After high school, Matt spent a year studying physics at BYU, then devoted two years to a Mormon mission in Haiti. Upon his return, he attended Rutgers University in New Jersey where he graduated with honors in physics. For his honors thesis, he worked with a group that uses laser ablation to deposit thin films of lanthanum strontium copper oxide, which is of interest in the development of high temperature superconductors.
Matt began work on a Ph.D. in physics at the University of Utah, then decided to begin a computer animation company, Argonaut CG Films, with his brother. At Argonaut, Matt worked on a huge variety of projects including architectural renderings, television commercials, technical visualizations, educational animations, and cinematics for video games.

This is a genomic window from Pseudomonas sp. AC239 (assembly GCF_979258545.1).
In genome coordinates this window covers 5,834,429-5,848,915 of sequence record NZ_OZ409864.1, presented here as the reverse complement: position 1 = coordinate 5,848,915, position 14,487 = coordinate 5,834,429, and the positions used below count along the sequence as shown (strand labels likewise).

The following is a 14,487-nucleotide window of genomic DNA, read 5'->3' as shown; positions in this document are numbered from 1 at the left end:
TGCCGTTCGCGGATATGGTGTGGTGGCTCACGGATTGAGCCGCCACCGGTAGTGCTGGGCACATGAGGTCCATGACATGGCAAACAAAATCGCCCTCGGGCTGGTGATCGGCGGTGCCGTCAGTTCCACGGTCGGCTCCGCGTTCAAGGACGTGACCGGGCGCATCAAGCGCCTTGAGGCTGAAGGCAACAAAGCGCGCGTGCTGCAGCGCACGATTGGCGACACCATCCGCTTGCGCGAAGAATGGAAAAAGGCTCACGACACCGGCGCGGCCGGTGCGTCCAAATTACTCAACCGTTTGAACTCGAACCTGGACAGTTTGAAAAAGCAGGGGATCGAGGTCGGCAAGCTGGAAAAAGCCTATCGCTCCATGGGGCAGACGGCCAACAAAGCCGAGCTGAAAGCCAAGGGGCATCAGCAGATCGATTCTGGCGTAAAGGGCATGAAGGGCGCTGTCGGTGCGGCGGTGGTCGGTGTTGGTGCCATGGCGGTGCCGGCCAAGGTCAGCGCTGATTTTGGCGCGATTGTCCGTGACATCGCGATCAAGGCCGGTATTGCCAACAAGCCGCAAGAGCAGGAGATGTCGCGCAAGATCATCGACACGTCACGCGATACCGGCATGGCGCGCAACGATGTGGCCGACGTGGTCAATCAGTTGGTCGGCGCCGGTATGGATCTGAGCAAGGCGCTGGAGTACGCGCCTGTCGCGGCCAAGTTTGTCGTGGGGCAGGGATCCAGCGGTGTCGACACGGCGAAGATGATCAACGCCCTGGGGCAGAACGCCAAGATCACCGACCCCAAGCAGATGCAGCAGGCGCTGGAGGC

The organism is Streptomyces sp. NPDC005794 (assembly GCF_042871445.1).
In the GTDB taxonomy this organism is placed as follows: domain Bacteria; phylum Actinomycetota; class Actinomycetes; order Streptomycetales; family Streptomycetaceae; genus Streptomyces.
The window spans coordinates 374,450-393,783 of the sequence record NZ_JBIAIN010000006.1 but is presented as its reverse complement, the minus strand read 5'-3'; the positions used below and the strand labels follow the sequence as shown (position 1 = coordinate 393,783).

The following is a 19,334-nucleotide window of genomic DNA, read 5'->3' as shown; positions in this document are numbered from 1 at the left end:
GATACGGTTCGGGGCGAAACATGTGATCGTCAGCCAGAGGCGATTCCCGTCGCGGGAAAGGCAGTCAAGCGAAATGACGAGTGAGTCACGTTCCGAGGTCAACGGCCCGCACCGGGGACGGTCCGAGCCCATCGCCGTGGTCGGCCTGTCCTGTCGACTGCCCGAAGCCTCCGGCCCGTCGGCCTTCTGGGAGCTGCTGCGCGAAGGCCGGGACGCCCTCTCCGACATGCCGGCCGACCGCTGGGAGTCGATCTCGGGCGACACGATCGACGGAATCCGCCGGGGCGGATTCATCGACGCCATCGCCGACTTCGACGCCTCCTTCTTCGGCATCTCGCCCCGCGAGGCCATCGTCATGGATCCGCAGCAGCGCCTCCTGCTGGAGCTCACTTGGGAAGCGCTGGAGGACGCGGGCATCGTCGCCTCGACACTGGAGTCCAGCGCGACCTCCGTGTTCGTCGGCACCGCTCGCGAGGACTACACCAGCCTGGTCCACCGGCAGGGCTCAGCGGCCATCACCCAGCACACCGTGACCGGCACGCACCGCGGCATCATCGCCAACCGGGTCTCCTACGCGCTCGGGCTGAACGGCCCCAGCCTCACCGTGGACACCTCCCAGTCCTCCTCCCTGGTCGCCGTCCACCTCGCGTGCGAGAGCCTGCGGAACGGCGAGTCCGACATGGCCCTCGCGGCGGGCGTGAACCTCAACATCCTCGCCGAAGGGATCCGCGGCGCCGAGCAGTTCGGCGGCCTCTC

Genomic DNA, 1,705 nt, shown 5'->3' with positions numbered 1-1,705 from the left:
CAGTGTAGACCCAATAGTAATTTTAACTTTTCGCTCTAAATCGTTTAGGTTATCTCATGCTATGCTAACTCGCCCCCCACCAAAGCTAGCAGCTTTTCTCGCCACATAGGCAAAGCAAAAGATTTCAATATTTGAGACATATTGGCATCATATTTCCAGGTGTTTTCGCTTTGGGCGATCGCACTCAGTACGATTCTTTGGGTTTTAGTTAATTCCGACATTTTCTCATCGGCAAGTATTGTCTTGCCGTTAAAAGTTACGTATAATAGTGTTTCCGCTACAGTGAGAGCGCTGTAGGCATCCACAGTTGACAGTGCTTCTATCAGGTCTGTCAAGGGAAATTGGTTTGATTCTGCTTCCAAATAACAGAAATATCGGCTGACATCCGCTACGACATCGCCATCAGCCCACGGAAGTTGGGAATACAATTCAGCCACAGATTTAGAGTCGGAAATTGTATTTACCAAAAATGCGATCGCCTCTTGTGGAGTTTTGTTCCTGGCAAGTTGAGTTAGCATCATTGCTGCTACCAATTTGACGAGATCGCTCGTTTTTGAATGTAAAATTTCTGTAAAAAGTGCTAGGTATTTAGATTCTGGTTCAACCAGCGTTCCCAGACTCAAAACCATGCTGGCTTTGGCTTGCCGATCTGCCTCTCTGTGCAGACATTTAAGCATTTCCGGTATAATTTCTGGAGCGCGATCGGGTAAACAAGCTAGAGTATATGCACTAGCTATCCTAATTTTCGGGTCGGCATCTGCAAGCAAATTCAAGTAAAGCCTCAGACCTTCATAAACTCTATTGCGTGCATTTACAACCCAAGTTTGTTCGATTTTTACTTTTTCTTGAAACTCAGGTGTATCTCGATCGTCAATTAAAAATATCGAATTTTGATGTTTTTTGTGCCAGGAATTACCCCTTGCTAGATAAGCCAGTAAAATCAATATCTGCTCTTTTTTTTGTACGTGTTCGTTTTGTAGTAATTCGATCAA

Leveraging his experience in video game cinematics, Matt decided to take a full time job as a game developer for Incognito Entertainment (later acquired by Sony). He started as a modeling lead but showed significant technical ability as he programmed the in-house game editor for a PlayStation I game. After a few years, he was doing full-time C++ game programming.
As Sony was restructuring its production studio in 2003, Matt took advantage of an opportunity to switch from game simulations to working with real hardware by joining up with Moore Good Ideas, Inc. At MGI, Matt has worked on a wide range of projects with an equally wide range of hardware. His areas of expertise include dynamic onboard motion programming, FieldPoint systems, and the use of handheld terminals in place of or in parallel with traditional user interfaces.